Injuries are a fact of life in sport, but how they are handled by match officials can play a big part in how the participants feel about the referee'Â?s overall performance in that game.
Even if there was no foul involved, managing injuries is an important skill.
Stop Play - sounds simple enough, but often does not happen quickly enough. Although players will often put the ball out of play when an injury occurs, as a courtesy to the hurt player, sometimes this is not that easy to do especially in indoor, as the ball has to clear the boards. The referee has the power to stop play at any time for an injury, which, in his/her opinion is serious. What is considered serious will often depend on the particular game - in a youth game, a ball in the face or kick on the knee that causes a player distress should be considered serious enough to stop play if the player stays down.
Assess the injury - head or neck injuries require immediate attention, and the team staff should be called onto the field without delay. Other injuries may only require help getting off the field, but if it was serious enough to stop play, then that help should be allowed.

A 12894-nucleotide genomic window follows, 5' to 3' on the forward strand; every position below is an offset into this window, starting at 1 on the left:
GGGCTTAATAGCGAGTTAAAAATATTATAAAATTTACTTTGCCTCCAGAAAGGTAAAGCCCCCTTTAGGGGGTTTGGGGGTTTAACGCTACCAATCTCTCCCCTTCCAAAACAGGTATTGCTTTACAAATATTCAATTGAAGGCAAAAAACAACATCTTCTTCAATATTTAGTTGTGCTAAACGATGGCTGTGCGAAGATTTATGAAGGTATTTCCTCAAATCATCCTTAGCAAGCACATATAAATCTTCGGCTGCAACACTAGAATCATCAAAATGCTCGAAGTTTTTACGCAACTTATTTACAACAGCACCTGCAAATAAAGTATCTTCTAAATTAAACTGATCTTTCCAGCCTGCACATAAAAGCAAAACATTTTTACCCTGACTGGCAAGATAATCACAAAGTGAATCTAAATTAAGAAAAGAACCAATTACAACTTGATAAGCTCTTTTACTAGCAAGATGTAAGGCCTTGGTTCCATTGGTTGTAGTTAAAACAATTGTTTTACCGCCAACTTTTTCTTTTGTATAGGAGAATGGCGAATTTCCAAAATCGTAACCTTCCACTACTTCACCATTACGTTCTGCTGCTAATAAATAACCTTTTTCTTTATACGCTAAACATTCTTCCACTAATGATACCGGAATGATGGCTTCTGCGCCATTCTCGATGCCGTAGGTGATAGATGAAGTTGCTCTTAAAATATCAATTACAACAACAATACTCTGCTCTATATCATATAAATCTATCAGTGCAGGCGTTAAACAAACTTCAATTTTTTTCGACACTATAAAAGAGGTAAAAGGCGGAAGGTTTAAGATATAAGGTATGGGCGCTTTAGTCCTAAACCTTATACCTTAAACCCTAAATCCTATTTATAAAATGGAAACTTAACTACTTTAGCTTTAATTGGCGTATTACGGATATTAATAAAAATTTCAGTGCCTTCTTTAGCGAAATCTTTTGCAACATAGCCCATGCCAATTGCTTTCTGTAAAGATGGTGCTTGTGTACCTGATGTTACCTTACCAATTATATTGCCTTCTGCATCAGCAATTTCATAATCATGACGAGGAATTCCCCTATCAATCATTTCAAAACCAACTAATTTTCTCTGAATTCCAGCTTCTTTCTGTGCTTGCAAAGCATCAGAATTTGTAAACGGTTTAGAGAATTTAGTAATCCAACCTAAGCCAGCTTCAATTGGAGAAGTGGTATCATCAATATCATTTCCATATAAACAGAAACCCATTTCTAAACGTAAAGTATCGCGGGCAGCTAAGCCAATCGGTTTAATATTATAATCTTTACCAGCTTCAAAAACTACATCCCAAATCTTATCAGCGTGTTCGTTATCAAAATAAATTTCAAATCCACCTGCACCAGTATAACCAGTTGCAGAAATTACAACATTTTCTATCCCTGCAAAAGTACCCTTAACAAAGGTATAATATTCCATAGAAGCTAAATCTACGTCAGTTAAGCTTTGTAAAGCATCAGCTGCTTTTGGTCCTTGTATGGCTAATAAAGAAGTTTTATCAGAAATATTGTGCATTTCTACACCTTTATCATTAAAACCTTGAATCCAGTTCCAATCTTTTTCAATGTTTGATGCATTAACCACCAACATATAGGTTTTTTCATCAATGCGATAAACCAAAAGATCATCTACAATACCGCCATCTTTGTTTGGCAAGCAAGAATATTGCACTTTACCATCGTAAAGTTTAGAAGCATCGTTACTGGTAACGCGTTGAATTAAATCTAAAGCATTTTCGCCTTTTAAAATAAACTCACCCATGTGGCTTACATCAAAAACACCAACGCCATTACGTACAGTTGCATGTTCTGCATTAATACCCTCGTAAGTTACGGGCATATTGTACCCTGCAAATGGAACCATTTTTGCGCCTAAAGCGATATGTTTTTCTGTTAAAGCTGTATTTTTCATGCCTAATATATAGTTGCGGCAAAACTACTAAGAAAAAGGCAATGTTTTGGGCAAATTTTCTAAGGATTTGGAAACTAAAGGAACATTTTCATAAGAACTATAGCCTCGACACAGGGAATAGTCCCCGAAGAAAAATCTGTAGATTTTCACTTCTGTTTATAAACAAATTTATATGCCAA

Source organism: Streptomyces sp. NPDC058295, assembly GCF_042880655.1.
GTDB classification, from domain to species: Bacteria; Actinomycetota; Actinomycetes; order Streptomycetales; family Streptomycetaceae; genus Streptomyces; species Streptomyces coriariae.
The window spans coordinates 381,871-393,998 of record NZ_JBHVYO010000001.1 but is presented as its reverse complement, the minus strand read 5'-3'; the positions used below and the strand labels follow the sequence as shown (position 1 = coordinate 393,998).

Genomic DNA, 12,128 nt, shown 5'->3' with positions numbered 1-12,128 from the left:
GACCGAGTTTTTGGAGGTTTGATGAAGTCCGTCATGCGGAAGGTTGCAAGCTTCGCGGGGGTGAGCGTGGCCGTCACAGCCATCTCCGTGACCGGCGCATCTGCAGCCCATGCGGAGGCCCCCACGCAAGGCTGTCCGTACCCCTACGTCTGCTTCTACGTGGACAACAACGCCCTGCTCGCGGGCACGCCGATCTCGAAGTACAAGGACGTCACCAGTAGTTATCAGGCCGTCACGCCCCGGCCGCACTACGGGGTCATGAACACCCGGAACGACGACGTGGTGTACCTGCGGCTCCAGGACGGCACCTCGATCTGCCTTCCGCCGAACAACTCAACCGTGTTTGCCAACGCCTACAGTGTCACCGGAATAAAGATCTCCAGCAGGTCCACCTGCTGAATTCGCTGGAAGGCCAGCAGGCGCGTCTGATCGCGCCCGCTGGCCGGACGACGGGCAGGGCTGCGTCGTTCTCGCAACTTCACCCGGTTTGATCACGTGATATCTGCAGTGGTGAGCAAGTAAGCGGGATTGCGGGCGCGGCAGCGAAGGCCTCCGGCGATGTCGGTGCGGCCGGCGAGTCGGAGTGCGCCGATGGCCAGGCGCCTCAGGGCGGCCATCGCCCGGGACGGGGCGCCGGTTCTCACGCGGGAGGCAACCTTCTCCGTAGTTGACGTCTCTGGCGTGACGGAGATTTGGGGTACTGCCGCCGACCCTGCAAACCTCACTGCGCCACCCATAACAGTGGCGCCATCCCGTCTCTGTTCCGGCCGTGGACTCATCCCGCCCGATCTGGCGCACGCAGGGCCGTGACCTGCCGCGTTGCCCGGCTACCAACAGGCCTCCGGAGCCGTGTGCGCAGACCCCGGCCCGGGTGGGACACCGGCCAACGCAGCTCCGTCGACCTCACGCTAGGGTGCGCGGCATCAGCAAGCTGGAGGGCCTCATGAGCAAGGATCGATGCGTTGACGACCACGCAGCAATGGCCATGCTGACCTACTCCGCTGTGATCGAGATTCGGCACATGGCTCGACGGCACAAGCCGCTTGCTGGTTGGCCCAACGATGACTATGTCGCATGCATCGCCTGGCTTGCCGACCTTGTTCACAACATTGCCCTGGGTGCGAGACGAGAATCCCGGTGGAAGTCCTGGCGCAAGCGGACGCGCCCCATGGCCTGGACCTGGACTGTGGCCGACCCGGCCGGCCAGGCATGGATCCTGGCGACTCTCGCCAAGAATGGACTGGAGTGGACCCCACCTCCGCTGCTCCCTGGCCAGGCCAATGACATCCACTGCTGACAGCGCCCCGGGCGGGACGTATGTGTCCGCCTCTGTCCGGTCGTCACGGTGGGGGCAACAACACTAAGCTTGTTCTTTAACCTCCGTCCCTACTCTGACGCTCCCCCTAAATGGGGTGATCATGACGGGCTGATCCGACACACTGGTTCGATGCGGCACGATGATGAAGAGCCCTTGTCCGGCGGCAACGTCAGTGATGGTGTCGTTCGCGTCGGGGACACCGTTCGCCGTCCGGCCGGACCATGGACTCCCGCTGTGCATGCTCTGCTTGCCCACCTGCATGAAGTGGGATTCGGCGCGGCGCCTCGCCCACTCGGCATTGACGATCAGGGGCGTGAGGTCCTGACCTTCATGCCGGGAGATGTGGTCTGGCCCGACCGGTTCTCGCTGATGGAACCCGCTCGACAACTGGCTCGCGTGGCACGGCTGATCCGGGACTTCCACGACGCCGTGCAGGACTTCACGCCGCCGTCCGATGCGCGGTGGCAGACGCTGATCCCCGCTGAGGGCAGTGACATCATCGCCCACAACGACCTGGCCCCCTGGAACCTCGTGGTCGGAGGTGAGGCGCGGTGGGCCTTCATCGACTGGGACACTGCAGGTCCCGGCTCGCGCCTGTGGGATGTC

Stay attentive to the field - once the team is looking after the injured player, the referee should remember their responsibility to maintain control over other things on the field. Players may be upset, thinking there should have been a foul or penalty.
The referee should take up a position to be close enough to the injury to supervise the handling of the injury, but also where they can keep an eye on the rest of the field for potential problems. Five to ten yards is often an appropriate distance keeping the majority of players in your view.
Choose your words carefully - injuries are often "Â?tense"Â? moments in the game, and the official may have cause to offer words of consolation, reassurance, instruction, advice, or calming words to those who are upset. Think before you speak, and then do so in a calm, professional manner.
If there is blood - ensure that safe practice is observed. The player MUST leave the field of play. Blood on wounds must be cleaned and covered before the player is allowed to return to the field, and clothing with blood has to be replaced, even if the blood is dry. If any blood gets on the playing surface, it should be cleaned up before the game restarts.
Remember - at an injury, many eyes will be on the referee, watching how you handle the stoppage.